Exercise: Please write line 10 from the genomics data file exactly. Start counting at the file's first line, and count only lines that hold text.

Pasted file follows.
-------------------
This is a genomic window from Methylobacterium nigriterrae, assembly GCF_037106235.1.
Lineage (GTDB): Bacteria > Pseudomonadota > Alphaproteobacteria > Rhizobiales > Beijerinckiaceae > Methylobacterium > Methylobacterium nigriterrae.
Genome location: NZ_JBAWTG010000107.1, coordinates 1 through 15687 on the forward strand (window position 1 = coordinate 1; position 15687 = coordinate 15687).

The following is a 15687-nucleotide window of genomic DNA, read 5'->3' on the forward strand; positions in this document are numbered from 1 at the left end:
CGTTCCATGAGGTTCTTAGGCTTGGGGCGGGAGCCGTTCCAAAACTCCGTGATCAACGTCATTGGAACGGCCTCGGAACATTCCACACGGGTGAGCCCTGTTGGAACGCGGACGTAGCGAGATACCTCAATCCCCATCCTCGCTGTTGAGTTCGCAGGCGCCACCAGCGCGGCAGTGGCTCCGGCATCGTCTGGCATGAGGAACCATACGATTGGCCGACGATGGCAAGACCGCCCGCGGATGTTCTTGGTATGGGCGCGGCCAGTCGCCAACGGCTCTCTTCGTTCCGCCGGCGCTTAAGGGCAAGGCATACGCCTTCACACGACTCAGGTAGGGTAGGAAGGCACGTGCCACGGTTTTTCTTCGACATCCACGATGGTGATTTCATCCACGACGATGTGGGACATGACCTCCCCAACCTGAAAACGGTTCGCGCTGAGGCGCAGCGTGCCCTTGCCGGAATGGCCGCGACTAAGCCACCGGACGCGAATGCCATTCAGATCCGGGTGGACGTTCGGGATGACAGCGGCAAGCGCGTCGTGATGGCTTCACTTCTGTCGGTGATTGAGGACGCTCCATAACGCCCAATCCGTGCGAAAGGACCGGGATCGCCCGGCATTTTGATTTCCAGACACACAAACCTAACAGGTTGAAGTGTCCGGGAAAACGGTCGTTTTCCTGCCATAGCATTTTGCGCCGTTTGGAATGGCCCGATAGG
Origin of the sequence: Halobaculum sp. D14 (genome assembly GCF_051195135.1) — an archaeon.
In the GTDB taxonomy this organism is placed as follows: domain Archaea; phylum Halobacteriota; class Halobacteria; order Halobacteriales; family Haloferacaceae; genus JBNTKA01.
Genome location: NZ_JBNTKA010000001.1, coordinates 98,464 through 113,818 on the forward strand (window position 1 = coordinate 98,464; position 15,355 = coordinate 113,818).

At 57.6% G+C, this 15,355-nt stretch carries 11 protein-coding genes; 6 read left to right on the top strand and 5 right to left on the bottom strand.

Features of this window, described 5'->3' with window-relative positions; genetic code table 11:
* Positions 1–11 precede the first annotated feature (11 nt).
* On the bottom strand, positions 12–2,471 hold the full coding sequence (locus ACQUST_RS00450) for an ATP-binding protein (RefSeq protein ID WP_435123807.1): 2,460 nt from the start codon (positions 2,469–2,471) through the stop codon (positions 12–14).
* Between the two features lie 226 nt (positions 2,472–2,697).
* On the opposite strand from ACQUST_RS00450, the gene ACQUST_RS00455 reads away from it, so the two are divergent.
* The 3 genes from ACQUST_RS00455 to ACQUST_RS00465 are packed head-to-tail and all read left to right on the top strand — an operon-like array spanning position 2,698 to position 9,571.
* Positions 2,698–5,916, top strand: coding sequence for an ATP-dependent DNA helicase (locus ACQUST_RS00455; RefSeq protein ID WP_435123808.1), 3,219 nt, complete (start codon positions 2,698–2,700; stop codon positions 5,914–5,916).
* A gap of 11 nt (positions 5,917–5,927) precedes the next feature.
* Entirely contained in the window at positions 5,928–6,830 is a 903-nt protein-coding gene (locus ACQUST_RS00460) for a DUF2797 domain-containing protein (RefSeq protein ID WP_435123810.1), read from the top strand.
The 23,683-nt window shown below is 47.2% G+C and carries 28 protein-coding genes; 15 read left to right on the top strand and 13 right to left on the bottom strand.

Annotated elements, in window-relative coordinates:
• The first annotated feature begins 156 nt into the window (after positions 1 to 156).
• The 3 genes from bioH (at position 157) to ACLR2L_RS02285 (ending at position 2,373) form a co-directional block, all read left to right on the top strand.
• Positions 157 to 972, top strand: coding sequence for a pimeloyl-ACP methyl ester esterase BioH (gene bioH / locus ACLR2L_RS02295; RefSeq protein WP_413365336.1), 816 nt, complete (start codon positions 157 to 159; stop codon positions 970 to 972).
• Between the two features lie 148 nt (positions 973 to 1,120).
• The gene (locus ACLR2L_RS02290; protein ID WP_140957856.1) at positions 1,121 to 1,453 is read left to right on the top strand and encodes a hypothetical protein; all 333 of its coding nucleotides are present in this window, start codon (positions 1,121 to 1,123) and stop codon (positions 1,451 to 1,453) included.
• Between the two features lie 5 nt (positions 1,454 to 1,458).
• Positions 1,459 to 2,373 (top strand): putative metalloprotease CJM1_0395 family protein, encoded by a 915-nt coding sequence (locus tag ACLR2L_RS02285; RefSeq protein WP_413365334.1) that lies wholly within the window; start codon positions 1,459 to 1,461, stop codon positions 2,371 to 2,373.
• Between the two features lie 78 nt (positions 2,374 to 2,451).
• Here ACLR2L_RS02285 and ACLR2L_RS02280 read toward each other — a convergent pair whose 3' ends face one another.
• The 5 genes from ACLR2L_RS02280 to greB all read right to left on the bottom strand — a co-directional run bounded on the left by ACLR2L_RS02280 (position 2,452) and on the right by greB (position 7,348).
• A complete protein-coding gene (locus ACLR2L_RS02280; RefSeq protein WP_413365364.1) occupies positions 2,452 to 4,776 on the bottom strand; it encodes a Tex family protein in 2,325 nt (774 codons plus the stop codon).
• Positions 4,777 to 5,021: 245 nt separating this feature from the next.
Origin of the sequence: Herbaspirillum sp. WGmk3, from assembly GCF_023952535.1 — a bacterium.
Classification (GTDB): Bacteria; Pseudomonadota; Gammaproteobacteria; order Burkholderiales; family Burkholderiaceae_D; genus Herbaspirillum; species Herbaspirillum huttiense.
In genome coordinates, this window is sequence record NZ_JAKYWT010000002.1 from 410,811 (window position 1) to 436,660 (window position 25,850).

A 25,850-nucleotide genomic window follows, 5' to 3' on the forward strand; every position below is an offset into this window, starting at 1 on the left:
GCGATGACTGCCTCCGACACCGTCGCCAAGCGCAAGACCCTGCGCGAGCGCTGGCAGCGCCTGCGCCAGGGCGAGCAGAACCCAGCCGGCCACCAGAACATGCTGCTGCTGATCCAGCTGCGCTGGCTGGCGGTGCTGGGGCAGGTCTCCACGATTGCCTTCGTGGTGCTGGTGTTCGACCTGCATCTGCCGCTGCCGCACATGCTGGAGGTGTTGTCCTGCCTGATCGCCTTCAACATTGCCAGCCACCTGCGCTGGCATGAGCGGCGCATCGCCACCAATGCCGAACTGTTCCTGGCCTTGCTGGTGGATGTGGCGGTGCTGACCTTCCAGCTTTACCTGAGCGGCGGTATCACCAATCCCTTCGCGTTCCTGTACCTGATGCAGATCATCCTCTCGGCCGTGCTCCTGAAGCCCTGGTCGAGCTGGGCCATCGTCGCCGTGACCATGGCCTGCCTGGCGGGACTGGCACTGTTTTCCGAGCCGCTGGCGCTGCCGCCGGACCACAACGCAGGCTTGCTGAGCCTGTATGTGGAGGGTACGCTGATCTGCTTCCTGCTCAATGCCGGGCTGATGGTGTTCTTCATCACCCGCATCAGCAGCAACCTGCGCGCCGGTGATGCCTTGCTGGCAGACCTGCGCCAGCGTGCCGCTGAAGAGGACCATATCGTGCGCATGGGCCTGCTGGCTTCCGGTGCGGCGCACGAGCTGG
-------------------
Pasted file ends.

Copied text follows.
Features of this window, described 5'->3' with window-relative positions; genetic code table 11: